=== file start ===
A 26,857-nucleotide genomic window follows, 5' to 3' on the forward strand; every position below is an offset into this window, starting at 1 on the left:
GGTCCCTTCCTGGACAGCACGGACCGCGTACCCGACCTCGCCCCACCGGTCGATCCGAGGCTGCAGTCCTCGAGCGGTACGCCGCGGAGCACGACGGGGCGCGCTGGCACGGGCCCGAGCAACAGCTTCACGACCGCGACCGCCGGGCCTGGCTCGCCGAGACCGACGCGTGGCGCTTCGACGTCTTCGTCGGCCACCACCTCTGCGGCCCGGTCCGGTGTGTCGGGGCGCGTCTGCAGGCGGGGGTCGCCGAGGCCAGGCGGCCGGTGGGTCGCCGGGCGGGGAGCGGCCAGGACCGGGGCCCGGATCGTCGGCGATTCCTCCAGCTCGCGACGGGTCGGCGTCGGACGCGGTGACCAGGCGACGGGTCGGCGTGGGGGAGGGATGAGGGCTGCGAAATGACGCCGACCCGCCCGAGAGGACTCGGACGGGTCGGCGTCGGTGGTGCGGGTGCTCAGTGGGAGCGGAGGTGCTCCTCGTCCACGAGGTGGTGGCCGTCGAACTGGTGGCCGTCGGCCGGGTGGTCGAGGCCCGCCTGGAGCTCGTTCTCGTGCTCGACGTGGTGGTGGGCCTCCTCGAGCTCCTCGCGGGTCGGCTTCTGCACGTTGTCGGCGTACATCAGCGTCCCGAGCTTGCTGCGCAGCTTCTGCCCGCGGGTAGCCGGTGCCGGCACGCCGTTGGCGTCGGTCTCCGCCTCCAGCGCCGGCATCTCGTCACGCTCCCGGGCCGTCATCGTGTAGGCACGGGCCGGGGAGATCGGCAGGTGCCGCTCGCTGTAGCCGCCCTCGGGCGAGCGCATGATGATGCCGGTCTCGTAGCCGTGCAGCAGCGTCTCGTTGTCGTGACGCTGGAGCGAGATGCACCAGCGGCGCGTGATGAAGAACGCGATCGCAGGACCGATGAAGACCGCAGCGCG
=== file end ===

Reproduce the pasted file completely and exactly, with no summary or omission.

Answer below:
A 26,857-nucleotide genomic window follows, 5' to 3' on the forward strand; every position below is an offset into this window, starting at 1 on the left:
GGTCCCTTCCTGGACAGCACGGACCGCGTACCCGACCTCGCCCCACCGGTCGATCCGAGGCTGCAGTCCTCGAGCGGTACGCCGCGGAGCACGACGGGGCGCGCTGGCACGGGCCCGAGCAACAGCTTCACGACCGCGACCGCCGGGCCTGGCTCGCCGAGACCGACGCGTGGCGCTTCGACGTCTTCGTCGGCCACCACCTCTGCGGCCCGGTCCGGTGTGTCGGGGCGCGTCTGCAGGCGGGGGTCGCCGAGGCCAGGCGGCCGGTGGGTCGCCGGGCGGGGAGCGGCCAGGACCGGGGCCCGGATCGTCGGCGATTCCTCCAGCTCGCGACGGGTCGGCGTCGGACGCGGTGACCAGGCGACGGGTCGGCGTGGGGGAGGGATGAGGGCTGCGAAATGACGCCGACCCGCCCGAGAGGACTCGGACGGGTCGGCGTCGGTGGTGCGGGTGCTCAGTGGGAGCGGAGGTGCTCCTCGTCCACGAGGTGGTGGCCGTCGAACTGGTGGCCGTCGGCCGGGTGGTCGAGGCCCGCCTGGAGCTCGTTCTCGTGCTCGACGTGGTGGTGGGCCTCCTCGAGCTCCTCGCGGGTCGGCTTCTGCACGTTGTCGGCGTACATCAGCGTCCCGAGCTTGCTGCGCAGCTTCTGCCCGCGGGTAGCCGGTGCCGGCACGCCGTTGGCGTCGGTCTCCGCCTCCAGCGCCGGCATCTCGTCACGCTCCCGGGCCGTCATCGTGTAGGCACGGGCCGGGGAGATCGGCAGGTGCCGCTCGCTGTAGCCGCCCTCGGGCGAGCGCATGATGATGCCGGTCTCGTAGCCGTGCAGCAGCGTCTCGTTGTCGTGACGCTGGAGCGAGATGCACCAGCGGCGCGTGATGAAGAACGCGATCGCAGGACCGATGAAGACCGCAGCGCG